Hanging Perch for Feathered Fiends
Normally, I don't care much for Martha Stewart throughout the year but at Halloween her staff come up with some cool ideas sometimes, including a bird silhouette sitting on a mailing tube perch. While it is, as Martha likes to say, a good thing, I thought "why not make it an even better thing?"
So I did.
- thick paper roll (from aluminum foil or mailing tube)
- 4 feet of chain (or longer)
- Fake bird
- 6 eye hooks
- black paint
- fishing line
Part 1: The Tubes
Martha says to use a mailing tube. I'm a big fan of recycling, so instead I used the paper tube from a roll of aluminum foil. They are super strong (don't try this project with a paper towel roll).
I had two paper rolls: the bottom perch was 12 inches and the top decorative perch was approximately 8 inches. The length you use depends on the size of the bird you're going to put on the perch.
You could also use PVC pipe or even a wooden dowel to create the perch.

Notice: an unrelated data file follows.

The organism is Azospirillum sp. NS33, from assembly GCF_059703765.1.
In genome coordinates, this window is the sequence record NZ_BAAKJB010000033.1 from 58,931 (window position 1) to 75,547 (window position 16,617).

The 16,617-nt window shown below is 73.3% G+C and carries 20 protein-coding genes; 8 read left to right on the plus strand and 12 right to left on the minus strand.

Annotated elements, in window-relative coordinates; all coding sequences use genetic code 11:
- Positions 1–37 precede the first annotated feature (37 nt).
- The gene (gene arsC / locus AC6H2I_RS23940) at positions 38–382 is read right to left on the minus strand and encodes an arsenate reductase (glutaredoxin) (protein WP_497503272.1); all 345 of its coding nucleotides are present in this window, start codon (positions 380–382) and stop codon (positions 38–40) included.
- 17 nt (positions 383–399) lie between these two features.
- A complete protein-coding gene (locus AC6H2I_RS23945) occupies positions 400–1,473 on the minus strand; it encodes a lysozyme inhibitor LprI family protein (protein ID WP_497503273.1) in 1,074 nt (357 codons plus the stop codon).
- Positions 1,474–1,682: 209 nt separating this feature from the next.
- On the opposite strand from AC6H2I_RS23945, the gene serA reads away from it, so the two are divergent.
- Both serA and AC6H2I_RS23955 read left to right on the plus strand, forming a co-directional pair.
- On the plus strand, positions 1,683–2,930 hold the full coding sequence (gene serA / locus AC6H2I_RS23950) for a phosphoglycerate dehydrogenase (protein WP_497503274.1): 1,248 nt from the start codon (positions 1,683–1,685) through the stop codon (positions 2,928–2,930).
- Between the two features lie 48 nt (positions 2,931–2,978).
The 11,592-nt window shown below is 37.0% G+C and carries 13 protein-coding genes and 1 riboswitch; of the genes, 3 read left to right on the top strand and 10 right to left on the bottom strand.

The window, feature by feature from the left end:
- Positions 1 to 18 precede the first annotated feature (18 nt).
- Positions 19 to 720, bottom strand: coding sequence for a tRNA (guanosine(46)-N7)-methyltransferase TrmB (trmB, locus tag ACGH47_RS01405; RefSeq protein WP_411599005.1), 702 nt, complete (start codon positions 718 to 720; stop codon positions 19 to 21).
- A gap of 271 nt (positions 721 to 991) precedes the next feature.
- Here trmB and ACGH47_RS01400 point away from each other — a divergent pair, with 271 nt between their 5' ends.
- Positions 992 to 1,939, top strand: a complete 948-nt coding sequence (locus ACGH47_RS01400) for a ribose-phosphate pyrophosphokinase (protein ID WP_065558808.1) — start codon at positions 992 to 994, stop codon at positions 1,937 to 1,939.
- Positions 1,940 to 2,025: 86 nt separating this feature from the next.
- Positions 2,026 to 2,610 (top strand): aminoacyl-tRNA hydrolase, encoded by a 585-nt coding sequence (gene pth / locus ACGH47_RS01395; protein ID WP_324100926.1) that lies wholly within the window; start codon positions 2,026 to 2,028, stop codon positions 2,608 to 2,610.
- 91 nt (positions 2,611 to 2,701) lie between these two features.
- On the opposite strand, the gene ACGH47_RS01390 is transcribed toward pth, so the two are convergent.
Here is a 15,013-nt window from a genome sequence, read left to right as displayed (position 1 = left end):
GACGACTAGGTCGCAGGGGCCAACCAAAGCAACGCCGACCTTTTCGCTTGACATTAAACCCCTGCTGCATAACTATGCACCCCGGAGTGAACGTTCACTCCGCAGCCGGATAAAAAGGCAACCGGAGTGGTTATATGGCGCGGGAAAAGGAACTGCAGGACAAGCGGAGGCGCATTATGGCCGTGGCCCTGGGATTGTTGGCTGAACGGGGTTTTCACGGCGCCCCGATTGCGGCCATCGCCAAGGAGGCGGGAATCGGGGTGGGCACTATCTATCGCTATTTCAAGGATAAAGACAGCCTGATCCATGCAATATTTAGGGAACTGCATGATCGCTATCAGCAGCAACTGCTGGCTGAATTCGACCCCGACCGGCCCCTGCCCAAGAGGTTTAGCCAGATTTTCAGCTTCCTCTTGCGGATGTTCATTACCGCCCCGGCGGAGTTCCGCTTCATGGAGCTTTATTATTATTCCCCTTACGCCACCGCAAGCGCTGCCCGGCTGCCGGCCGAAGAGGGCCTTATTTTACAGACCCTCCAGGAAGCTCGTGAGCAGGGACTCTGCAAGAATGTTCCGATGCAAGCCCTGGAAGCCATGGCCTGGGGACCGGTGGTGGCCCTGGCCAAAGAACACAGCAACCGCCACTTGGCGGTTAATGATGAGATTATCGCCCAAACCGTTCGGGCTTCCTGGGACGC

Paint the rolls black.
Part 2: Assembly
In the shorter tube, scew in 4 eye hooks - 2 on one end, 2 on the other (shown above).
The longer tube only needs 2 (1 on the left, 1 on the right).
Since we're dealing with more weight than a paper bird, I decided to reinforce the scews by coating them in quick drying epoxy (where they meet with the tube, on the inside as well as the outside).
I split my 4 feet of chain into two 2 foot lengths. Then I removed 4 links from both pieces (you should now have 2 long lengths of chain, and 2 shorter lengths of chain).
The long lengths run from the bottom perch to the top perch. Open the chain loops on the ends (pliers/wire cutters are helpful) just wide enough to slip them onto the hook.
The shorter lengths run from the top perch to the ceiling (I used wire to connect the two lengths together at the top).
All of these decorative birds come with wire sticking out of their feet. Poke two holes into the top of the base perch and insert the wires into the tube.
To help your bird stay upright, tie fishing line (or invisible thread) around his head (or under his wings) and then tie the other end to the top perch.